• More graduates in an area boosts the earnings of non-graduates. The levelling up agenda means we need more university students from low-participation areas. That is unlikely to be achieved if it is a zero-sum game dependent on lowering participation in high participation areas.
  • There should be a quinquennial review of the levels of fees and loans so they can be recalibrated as the labour market and the economy change.
  • …universities should have the opportunity of taking a stake in the debt of their own graduates so they gain if their graduates’ earnings rise.

An interesting point on apprenticeships: …higher level apprentices were more white, more male, less likely to be disabled and less likely to be from a deprived area. Social barriers to apprenticeships may be one reason why disadvantaged groups have rapidly increasing levels of participation in higher education which has more diverse and open recruitment.

Willetts is also opposed to the binary divide forcing 16-19 year olds to choose between T levels and A levels. He sees a clear role for universities in the delivery of higher technical provision. He is in favour of the Lifelong Loan Entitlement but caveats that mature students are more averse to loans than younger students, who can see the promise of the graduate route whereas it may be harder for older people to shift career. It is likely therefore that take up of the four-year loan entitlement will be greatest among younger students. This is an opportunity to move to four-year degrees, a historic opportunity to tackle England’s worst education problem – early specialisation.

Wonkhe highlight that Willetts’ paper calls for the repayment threshold of £21,000 would return it to the original recommended level set by the Browne Review. Wonkhe also highlight an aspect that the Government may find pleasing – that providers should be allowed to hold their own graduate debt, and should be supported by the Student Loans Company in contacting their own graduates.

Arguing against the lower repayment threshold Martin Lewis of MoneySavingExpert warns the Government against possible retrospective changes to the terms and conditions of existing student loan contracts.

  • If repayments continue to remain at 9% of earnings, that would mean students having to pay around £400/yr more; meaning the lowest earning graduates would end up paying more, and for longer.
  • My concern here is there is no note on whether this change may or may not be retrospective and whether this change would hit those who have already signed contracts – and remember, the student loan is a contract, to repay.
  • In my view, it would be an absolute breach of natural justice to retrospectively change the terms of a contract that people have signed and I would certainly raise my voice very loudly again. We cannot allow a reverse contractual change.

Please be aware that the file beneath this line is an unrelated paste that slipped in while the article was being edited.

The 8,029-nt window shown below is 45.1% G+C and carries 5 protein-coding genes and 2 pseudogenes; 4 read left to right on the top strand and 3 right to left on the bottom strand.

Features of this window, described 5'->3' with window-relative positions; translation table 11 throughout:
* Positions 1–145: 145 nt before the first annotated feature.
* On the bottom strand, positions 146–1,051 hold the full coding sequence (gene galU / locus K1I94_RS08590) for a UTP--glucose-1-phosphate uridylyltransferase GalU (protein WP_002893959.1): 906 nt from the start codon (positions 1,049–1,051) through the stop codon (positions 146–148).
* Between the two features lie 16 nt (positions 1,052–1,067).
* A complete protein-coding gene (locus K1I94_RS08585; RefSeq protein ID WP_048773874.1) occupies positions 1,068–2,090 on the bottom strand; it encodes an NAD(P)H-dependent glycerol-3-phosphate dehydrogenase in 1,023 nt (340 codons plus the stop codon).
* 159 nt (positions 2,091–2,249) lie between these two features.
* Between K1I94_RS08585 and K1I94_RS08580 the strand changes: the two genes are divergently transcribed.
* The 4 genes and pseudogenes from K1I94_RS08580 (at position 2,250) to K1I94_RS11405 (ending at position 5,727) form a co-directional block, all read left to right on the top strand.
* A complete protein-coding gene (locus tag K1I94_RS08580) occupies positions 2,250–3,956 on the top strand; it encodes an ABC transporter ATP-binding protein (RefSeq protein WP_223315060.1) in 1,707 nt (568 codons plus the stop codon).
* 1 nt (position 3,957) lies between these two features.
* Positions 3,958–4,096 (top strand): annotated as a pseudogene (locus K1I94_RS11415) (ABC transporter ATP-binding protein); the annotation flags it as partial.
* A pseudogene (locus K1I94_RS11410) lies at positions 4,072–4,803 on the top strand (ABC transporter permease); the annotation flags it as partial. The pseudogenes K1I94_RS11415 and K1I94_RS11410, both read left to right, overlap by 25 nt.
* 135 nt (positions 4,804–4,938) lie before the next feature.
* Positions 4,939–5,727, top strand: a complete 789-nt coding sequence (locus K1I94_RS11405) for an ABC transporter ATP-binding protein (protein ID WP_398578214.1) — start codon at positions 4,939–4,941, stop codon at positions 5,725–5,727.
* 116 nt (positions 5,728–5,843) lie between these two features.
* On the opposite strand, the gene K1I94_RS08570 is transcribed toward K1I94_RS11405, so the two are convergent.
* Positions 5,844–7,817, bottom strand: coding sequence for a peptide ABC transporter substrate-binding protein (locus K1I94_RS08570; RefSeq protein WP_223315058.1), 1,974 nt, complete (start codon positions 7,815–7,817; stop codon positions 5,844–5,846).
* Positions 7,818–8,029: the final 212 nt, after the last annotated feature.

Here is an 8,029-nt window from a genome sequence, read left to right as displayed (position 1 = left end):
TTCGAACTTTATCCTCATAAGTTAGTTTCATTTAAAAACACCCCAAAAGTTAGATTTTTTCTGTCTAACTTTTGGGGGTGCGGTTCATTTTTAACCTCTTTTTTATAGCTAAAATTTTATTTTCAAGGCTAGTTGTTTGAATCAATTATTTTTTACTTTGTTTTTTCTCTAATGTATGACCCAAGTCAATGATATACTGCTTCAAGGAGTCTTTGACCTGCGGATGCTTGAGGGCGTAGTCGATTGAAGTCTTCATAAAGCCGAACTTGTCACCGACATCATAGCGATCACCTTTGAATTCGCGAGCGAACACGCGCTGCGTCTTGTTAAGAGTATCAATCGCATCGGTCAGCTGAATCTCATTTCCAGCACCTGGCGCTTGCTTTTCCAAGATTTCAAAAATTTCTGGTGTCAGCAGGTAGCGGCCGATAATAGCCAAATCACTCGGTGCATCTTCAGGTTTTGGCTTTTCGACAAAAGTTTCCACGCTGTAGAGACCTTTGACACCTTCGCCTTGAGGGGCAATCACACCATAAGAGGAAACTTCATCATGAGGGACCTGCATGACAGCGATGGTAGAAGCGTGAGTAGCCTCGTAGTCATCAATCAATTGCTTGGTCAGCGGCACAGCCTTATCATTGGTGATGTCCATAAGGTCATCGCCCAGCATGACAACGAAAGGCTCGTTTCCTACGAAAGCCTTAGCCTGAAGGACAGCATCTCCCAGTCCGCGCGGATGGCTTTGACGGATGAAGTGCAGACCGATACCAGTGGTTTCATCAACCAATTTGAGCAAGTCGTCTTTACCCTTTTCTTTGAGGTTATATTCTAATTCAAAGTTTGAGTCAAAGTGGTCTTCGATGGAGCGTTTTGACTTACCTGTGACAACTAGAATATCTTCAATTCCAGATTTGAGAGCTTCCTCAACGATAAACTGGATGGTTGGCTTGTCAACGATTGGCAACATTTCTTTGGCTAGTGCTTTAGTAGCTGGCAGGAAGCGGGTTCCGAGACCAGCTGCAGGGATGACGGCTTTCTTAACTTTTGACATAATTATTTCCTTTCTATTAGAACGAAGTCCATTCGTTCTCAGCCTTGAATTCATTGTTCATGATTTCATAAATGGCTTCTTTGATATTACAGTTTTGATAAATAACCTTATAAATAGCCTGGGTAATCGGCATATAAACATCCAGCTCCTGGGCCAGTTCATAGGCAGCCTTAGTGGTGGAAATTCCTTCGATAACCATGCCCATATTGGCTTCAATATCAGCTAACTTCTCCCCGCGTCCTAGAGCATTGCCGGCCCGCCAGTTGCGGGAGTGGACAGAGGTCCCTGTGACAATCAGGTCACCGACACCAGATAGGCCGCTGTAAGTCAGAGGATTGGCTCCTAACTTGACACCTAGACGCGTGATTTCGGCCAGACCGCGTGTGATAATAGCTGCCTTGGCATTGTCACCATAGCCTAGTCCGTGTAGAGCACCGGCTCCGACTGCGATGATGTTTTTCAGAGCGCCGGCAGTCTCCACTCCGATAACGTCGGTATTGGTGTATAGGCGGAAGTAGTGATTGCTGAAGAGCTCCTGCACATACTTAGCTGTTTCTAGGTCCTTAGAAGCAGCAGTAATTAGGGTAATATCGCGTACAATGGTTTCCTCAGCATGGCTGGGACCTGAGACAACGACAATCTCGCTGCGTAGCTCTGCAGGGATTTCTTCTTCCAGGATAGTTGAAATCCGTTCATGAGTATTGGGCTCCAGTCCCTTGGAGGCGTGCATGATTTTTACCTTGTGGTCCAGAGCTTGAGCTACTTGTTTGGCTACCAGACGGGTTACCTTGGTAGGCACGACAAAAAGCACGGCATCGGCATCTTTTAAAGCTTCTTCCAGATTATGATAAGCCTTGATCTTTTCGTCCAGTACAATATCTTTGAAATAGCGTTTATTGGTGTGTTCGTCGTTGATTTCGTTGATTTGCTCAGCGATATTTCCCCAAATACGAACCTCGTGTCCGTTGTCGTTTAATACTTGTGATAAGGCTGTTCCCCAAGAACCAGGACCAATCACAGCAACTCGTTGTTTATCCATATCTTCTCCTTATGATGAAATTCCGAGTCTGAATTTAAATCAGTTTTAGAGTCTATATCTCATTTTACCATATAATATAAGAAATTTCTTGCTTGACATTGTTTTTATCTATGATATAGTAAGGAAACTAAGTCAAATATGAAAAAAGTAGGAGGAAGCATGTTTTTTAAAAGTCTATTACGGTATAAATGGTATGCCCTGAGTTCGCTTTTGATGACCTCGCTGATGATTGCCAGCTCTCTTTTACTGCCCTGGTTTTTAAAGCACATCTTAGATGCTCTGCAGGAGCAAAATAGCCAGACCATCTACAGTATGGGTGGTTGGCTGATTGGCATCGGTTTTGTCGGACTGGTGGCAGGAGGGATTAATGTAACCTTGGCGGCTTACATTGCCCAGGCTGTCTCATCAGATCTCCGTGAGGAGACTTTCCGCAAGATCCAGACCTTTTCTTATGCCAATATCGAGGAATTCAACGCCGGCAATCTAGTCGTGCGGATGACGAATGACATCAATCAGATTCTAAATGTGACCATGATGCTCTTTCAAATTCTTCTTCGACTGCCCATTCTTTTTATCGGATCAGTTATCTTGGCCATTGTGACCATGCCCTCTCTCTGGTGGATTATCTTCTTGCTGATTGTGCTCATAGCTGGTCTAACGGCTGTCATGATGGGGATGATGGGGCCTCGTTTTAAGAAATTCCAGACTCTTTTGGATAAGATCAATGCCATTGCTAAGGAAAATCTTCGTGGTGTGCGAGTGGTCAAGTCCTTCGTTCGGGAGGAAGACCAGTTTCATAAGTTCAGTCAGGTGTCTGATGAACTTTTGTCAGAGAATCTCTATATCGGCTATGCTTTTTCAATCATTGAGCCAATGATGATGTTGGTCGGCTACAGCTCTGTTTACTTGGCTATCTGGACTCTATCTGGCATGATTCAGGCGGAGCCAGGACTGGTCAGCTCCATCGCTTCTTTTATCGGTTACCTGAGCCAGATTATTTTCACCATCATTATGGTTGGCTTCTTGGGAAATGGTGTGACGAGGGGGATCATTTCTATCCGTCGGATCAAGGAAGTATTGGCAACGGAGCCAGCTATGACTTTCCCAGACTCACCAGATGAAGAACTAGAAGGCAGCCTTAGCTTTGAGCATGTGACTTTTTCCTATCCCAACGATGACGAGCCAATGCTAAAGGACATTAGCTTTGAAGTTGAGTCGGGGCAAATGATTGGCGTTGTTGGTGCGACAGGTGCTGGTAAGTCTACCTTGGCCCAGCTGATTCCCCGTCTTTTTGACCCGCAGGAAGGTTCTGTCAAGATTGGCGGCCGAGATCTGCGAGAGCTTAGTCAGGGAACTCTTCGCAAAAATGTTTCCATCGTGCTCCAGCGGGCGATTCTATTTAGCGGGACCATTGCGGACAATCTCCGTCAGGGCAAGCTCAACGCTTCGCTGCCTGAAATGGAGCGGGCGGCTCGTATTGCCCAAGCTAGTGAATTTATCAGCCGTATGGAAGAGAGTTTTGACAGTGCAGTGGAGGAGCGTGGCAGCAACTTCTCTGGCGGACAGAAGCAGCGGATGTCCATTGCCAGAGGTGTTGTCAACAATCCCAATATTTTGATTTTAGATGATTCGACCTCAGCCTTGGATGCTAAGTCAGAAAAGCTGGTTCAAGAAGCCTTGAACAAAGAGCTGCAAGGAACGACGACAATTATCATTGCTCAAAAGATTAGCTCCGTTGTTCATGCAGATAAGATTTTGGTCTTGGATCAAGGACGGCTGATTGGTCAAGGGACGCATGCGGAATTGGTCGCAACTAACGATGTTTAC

• In 2015, Martin hired lawyers to investigate a judicial review looking at preventing the Government from freezing the student loans repayment threshold. The 2019 Augar report into student loans also agreed with Martin’s view not to make retrospective changes to the system.

MoneySavingExpert.com approached Government to comment on the legitimacy of the FT’s article. The Government spokesperson stated: We do not comment on speculation in the run up to fiscal events. We’ll see what happens on 27 October, although we expect more leaks and the arguments to flare in the run up.

NUS:

  • We would be totally opposed to any plans on reducing the salary repayment threshold for student loans. Like the Government’s decision to increase National Insurance contributions, this burden targets people earning lower incomes – after eighteen months of such hardship, and with the looming hike in energy prices set to hit millions of the most vulnerable this winter, the injustice is simply astounding.
  • They should get their priorities right, end the marketisation of the higher education sector and scrap tuition fees. The Government must re-envision education, and begin to view it as a right for all, not a product that can be bought and sold for individual gain. Only then can we begin to build the student movement’s vision of a fully- funded, accessible, lifelong, and democratised higher education system.

With both Martin Lewis and NUS lined up to oppose any retrospective changes to the student loan repayment thresholds for recent graduates the Government may well consider if retrospective changes are a battle they wish to begin. The FT article tested the opinions and reaction very well at a key point before the Treasury makes its move, a deliberate leak perhaps.

Covid Vaccinations

NUS research: